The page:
According to the Oxford English Dictionary the origin of the word ‘drone’ dates back a millennia to the Old English word ‘dran’, which described a male bee.
But of the four meanings of the term in the same reference dictionary the one that ranks fourth on the list is perhaps its most common usage today: a “remote-controlled pilotless aircraft or missile”.
The latter part of that description would chime with the views of the bureaucrats at the Civil Aviation Administration of China (CAAC). Last week that body declared that any drone weighing more than 250 grams would have to be registered with the authorities (using its owner’s identity card). The new rules will come into effect on June 1 and threatens stringent penalties for anyone who flies their drones into the restricted areas around 155 designated airports in China.
The move comes after incidents with drones at airports in Chongqing, Kunming and Chengdu which led to planes being diverted. Fortunately there haven’t been any drone-related plane crashes in China but accidents of this type are one of the CAAC’s fears. For those violating the new code there is a sliding scale of punishments – fines of Rmb10,000 ($1,455) for more minor infractions, through to the death penalty in cases where passenger jets are placed in jeopardy by drone incursions over runways.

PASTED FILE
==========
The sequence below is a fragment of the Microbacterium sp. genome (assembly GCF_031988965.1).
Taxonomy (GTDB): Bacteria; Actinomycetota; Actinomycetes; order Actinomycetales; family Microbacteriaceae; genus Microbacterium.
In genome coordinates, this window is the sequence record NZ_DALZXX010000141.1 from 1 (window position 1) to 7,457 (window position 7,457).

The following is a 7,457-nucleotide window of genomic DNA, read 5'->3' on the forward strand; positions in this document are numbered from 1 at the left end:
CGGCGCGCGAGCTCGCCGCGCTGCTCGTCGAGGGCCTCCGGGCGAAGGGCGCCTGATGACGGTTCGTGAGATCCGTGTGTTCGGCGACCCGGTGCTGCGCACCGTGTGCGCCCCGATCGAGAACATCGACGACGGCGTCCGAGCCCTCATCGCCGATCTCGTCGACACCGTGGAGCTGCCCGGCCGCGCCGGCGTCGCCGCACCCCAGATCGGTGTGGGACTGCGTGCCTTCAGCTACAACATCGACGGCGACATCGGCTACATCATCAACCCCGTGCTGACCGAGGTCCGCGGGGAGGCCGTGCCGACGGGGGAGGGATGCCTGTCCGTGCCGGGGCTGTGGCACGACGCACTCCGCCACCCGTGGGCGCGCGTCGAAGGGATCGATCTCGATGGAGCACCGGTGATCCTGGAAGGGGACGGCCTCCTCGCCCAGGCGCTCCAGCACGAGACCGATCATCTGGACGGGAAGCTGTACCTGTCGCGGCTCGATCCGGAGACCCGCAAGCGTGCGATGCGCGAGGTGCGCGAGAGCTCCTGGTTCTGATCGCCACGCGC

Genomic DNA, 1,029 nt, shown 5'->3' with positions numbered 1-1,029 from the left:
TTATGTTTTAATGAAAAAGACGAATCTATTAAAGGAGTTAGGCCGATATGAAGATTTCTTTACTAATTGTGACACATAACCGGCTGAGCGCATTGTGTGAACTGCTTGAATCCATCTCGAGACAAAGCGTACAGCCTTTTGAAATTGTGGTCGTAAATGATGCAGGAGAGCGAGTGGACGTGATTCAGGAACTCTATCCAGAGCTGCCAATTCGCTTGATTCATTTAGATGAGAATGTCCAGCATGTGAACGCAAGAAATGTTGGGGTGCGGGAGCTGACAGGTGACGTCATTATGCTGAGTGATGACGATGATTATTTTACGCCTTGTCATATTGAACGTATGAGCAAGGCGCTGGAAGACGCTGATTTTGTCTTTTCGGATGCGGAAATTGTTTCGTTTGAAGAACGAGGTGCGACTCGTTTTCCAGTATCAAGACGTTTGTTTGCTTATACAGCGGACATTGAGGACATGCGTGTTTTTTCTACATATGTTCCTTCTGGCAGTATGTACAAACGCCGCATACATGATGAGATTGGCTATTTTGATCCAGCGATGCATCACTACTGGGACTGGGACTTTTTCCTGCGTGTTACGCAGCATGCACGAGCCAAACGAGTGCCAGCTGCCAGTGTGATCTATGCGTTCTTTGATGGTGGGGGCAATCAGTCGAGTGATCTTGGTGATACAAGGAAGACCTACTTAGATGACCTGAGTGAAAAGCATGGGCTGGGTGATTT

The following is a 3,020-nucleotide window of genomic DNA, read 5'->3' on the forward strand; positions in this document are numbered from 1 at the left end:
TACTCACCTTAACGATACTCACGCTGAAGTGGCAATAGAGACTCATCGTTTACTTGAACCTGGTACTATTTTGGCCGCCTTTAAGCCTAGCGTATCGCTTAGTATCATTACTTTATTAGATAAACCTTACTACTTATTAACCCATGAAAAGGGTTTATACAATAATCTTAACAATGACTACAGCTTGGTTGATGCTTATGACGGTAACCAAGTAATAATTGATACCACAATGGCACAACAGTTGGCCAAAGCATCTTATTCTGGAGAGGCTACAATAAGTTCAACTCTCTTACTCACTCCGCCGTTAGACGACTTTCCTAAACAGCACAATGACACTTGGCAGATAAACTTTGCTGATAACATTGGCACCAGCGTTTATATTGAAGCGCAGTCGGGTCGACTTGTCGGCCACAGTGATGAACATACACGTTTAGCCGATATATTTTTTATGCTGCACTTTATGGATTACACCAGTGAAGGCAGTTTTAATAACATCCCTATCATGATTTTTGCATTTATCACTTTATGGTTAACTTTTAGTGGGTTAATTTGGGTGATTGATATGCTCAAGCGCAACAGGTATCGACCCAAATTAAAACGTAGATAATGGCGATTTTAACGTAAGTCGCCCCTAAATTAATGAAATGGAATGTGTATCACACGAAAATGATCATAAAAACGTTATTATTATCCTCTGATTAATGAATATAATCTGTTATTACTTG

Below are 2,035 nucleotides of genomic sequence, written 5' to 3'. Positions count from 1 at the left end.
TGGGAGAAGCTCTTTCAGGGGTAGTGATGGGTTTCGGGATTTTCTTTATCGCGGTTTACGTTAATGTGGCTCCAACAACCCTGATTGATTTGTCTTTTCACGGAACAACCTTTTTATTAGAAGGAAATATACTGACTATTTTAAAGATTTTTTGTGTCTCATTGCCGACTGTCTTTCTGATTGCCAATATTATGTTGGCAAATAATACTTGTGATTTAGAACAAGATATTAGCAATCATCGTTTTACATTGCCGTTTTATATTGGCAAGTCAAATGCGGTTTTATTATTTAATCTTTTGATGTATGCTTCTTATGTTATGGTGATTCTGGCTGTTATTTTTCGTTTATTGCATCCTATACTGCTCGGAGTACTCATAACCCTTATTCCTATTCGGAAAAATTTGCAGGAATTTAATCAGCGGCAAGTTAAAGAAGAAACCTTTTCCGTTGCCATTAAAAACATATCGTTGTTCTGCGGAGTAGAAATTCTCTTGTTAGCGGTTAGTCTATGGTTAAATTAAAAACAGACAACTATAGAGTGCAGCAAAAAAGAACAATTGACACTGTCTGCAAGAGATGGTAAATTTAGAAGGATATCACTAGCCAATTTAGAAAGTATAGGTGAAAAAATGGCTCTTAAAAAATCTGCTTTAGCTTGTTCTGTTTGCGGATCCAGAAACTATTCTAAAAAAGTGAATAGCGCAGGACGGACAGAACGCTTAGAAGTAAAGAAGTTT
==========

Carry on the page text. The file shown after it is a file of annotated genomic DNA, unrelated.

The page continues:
Of course, one challenge in regulating drone flying is that the term is a catch-all for everything from larger military-type units capable of firing missiles through to hobbyist models used for making amateur videos.
Shenzhen’s DJI is now the world’s biggest maker of the latter type of commercial drone and its latest Phantom 4 Advanced model weighs just over a kilogram. That means it would need to be registered under the new scheme and suggests that very few drone models will be exempt. That led one frustrated netizen to vent: “Even toys need to be registered now with the government.” To be fair, it may be a bit of a stretch to equate the Phantom 4 with a toy. It can fly at speeds of up to 72km/h and according to DJI it can be remotely controlled from a distance of 7km and piloted for 30 minutes at a time.
The Shenzhen-based company has admitted that the new CAAC measures have adversely hit its drone sales in China since they were announced. However, DJI vice president Shao Jianhuo stressed that the company would never “retreat from selling in China” as some online rumours had last week claimed.
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